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Wednesday, Aug 17, 2022
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BizFed Expands Brand in State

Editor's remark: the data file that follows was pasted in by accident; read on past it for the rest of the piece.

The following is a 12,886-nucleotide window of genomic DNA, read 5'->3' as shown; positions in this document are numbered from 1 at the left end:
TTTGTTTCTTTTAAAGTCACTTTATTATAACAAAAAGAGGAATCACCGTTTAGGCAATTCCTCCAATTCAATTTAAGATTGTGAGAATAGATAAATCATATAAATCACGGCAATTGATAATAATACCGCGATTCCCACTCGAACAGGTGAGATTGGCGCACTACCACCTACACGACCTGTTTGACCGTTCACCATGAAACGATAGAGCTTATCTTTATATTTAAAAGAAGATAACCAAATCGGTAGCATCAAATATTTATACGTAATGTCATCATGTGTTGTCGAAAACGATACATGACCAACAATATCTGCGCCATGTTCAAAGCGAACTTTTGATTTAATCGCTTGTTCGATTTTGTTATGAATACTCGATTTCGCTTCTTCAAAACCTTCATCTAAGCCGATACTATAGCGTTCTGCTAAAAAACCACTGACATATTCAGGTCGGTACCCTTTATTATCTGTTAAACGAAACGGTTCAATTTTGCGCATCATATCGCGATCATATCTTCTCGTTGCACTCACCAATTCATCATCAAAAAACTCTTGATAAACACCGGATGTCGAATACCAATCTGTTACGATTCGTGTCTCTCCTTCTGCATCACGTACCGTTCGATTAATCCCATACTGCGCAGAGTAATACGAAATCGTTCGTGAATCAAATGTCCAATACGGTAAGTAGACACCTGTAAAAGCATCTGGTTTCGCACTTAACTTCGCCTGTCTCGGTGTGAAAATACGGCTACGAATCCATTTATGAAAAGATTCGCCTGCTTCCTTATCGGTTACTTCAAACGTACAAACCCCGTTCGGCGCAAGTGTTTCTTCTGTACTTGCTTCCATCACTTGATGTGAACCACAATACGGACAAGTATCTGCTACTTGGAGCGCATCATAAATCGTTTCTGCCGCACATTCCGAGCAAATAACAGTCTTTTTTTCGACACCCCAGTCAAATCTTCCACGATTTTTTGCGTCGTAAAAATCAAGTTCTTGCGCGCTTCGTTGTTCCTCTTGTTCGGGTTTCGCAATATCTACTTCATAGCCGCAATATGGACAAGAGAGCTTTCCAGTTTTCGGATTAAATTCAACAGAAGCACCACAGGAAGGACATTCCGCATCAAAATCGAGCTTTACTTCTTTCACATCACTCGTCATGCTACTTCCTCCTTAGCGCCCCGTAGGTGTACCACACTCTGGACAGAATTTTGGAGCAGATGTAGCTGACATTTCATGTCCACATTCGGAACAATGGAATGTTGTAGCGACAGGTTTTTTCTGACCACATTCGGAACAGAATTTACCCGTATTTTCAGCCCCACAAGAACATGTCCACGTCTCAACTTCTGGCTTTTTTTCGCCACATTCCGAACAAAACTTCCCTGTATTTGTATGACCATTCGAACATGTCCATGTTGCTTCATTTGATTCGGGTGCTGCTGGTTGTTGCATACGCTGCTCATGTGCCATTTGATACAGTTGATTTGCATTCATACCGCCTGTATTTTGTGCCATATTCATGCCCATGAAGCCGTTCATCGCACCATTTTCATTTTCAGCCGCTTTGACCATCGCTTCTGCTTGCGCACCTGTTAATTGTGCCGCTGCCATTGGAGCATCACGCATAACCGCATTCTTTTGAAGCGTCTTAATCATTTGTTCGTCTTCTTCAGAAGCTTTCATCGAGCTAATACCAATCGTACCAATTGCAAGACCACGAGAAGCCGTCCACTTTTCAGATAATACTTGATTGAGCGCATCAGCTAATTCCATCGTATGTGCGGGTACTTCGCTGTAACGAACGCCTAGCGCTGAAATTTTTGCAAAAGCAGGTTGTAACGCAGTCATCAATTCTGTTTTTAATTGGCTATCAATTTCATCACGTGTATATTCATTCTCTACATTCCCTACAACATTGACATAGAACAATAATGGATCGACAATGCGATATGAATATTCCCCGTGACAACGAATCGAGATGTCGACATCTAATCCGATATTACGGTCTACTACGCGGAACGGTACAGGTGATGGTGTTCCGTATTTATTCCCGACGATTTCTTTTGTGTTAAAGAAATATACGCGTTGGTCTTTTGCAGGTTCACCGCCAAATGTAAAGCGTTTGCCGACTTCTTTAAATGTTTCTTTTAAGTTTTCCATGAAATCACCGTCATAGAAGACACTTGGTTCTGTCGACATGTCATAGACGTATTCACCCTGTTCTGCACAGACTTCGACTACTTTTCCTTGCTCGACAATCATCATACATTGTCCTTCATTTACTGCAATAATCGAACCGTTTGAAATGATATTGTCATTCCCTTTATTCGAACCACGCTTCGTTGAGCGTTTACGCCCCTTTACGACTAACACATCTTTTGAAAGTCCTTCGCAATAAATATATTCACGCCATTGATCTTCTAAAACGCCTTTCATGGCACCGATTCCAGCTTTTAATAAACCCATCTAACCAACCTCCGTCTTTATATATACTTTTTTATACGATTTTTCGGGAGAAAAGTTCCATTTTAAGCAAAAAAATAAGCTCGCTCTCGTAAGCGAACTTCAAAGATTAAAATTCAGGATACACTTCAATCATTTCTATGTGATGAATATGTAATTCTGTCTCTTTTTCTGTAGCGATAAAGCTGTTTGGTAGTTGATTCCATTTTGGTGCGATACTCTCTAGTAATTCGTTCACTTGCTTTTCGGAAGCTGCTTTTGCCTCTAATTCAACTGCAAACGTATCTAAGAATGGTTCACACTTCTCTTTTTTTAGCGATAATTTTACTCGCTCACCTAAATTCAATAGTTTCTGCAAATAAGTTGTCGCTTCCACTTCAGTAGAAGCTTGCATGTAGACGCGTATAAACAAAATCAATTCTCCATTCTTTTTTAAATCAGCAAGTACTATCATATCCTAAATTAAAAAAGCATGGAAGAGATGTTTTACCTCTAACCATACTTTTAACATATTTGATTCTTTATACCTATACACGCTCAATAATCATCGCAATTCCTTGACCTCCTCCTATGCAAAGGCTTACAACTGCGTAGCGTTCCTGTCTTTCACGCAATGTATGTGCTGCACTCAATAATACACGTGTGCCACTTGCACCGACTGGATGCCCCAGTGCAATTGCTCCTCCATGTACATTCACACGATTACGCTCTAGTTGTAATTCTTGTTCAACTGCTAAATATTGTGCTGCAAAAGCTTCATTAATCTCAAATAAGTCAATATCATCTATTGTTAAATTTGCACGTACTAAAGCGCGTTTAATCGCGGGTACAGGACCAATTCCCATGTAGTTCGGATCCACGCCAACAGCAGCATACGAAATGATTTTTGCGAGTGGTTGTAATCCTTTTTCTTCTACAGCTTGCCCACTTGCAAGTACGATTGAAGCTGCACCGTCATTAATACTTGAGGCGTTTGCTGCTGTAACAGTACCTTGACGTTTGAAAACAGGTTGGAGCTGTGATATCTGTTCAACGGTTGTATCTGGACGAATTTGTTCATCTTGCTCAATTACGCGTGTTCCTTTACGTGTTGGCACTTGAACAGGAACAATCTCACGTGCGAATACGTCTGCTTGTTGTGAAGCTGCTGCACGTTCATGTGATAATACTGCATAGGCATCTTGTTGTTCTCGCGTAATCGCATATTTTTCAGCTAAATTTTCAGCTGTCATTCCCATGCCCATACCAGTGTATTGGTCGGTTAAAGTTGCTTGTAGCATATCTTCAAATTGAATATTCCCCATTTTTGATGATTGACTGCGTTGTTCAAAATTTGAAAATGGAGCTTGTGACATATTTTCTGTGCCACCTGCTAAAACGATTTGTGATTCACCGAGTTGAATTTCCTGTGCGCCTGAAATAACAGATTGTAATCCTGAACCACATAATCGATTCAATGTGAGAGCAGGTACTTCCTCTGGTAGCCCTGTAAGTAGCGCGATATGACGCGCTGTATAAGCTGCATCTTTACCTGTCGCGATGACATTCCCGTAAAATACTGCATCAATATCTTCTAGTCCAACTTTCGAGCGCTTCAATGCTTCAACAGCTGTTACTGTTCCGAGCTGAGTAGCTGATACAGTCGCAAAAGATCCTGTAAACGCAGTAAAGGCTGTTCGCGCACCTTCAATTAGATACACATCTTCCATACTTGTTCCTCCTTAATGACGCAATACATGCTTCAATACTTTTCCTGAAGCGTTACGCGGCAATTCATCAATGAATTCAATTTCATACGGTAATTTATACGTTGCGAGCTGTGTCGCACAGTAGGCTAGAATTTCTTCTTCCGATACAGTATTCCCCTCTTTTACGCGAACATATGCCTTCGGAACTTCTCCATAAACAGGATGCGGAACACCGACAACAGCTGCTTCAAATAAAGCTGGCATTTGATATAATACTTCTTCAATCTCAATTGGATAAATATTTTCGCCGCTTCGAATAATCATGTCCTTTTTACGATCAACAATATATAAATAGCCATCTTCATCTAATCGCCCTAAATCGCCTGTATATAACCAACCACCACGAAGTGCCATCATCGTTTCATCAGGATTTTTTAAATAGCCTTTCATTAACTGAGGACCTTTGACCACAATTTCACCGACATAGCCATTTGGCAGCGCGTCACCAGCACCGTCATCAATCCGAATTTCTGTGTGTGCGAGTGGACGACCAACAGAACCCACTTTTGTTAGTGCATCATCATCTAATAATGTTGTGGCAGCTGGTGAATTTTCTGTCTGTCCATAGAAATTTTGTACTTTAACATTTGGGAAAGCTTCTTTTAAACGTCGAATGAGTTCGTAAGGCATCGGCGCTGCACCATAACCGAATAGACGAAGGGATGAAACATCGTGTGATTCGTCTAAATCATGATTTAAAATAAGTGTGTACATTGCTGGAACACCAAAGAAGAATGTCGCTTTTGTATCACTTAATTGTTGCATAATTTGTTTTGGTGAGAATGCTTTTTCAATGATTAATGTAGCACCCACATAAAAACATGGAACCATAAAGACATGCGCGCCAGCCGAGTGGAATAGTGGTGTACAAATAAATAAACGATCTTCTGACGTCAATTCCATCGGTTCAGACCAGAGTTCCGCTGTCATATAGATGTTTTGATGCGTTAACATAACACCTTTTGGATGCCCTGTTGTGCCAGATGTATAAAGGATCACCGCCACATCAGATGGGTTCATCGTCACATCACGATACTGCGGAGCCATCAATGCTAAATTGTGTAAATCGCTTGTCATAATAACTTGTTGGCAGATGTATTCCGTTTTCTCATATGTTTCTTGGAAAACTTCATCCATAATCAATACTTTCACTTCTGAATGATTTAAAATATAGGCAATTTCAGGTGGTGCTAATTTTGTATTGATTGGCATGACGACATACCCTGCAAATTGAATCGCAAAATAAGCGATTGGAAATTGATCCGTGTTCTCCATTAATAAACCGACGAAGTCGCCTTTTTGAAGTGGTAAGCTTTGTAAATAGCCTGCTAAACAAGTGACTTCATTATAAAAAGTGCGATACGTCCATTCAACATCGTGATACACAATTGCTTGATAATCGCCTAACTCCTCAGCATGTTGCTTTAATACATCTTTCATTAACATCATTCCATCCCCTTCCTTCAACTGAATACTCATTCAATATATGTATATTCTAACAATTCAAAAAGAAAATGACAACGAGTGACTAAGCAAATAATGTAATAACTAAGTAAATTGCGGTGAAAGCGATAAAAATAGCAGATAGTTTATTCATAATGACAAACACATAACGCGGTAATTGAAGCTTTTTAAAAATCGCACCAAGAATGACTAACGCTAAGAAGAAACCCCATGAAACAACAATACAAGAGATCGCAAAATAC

A lot of businesses use franchising to expand their reach but rarely has a nonprofit business association tried it – until now. The Los Angeles County Business Federation – a Commerce-based association of business organizations with strong ties to the San Fernando Valley – has over the past year launched its first franchise venture. The organization, also known as BizFed LA, has licensed its name and provided guidance on business structure and operations to a newly formed business coalition called BizFed Central Valley, which started from scratch nearly two years ago. The Central Valley outfit began getting help from BizFed LA last year and formally launched earlier this year. It now has 36 member business organizations in five south San Joaquin Valley counties – Kern, Kings, Tulare, Fresno and Madera. The member organizations combine to represent roughly 20,000 businesses that employ a total of about 300,000 people. BizFed LA has been contributing the services of its chief executive, Tracy Hernandez, and some of its staff to help get BizFed Central Valley off the ground. Terms of the arrangement between the organizations were not disclosed. Valley heritage BizFed LA was established 11 years ago when Valley attorney David Fleming, who now serves as the group’s founding chair, approached Hernandez while she was publisher of the Los Angeles Daily News in Woodland Hills to create a regional business association to serve as a political counterweight to the Los Angeles County Federation of Labor. Some of the organization’s earliest members included the United Chambers of Commerce of the San Fernando Valley and the Valley Industry & Commerce Association. “We wanted to make a difference in public policy in every level of government,” Hernandez said. “It was unusual because we were organizing businesses and business associations that naturally compete with each other.” She added that despite whatever animosities may exist between the business communities in local regions such as the San Fernando Valley and San Gabriel Valley or the Westside and South Bay, she believes BizFed LA has been effective at organizing business groups around a common goal. “The franchise in the Central Valley is a testament to the success in the L.A. region — to put aside that competition and work together,” she said. BizFed LA has no current plans to expand beyond the Central Valley but is open to launching additional franchises if there is interest from business leaders in other parts of the state. The group now has 170 member business organizations, representing 390,000 employers with 3.5 million workers in Los Angeles County. It has lobbied in Sacramento and at city halls throughout the county against bills and ordinances it considered harmful to the local business climate – such as minimum wage increases – and for legislation that might boost the local economy. BizFed LA also has endorsed candidates for local office deemed by the group to be business-friendly. BizFed has racked up some successes, including an effort to keep the lucrative Los Angeles Air Force Base from being shut down. But it failed to stop most of the living wage and minimum wage increase ordinances that have come up in recent years. Regional clout Business leaders in the south San Joaquin Valley have long lamented being overlooked in Sacramento and Washington. The August unemployment rates for the five counties in the area ranged between 6.2 percent and 8.9 percent – significantly higher than the statewide average and L.A. County rate, both at 4.5 percent. “We have seen a lot of decisions being made that impact the businesses in the Central Valley without a strong collective business voice from the Central Valley,” said Cindy Pollard, director of public affairs for Bakersfield-based Aera Energy, one of the founding member companies and chief investors who ponied up undisclosed sums to launch BizFed Central Valley. Three of the other four founding members of BizFed Central Valley also come from the energy sector, not surprising given the prevalence of oil exploration in the region. They include Chatsworth-based California Resources Corp., San Ramon-based Chevron Corp. and the Western States Petroleum Association in Sacramento. Pollard said she was working in her prior post as president of the Greater Bakersfield Chamber of Commerce when the idea of BizFed LA franchising its name, structure and expertise came up. “We figured since BizFed LA was already doing this successfully, there was no need to reinvent the wheel,” she said. That’s the reason behind a trend in the broader nonprofit world toward licensing out business models, according to Regina Birdsell, chief executive of the Southern California Center for Nonprofit Management. “Ever since the Great Recession, nonprofits – especially those in the social service sector – have been willing to pay license fees to use a successful business model that has already been developed,” Birdsell said. Others see a longer track record among nonprofits. “This is a brilliant, time-tested model, adopted by United Way, Goodwill and Boys & Girls Clubs,” said Adlai Wertman, professor of social entrepreneurship at the USC Marshall School of Business. “But the pitfall of an arrangement such as this would be if one of these franchisees does something bad – if there’s embezzlement, for example – it reflects badly on the entire brand.” Hernandez’s current role as chief executive is temporary until the BizFed Central Valley board can choose its own chief executive sometime next year. Lois Henry, BizFed Central Valley’s advocacy director, said the biggest challenge so far has been explaining the BizFed concept of an association of business associations to other business organizations. “Chambers they understand, but this BizFed concept is unique,” she said.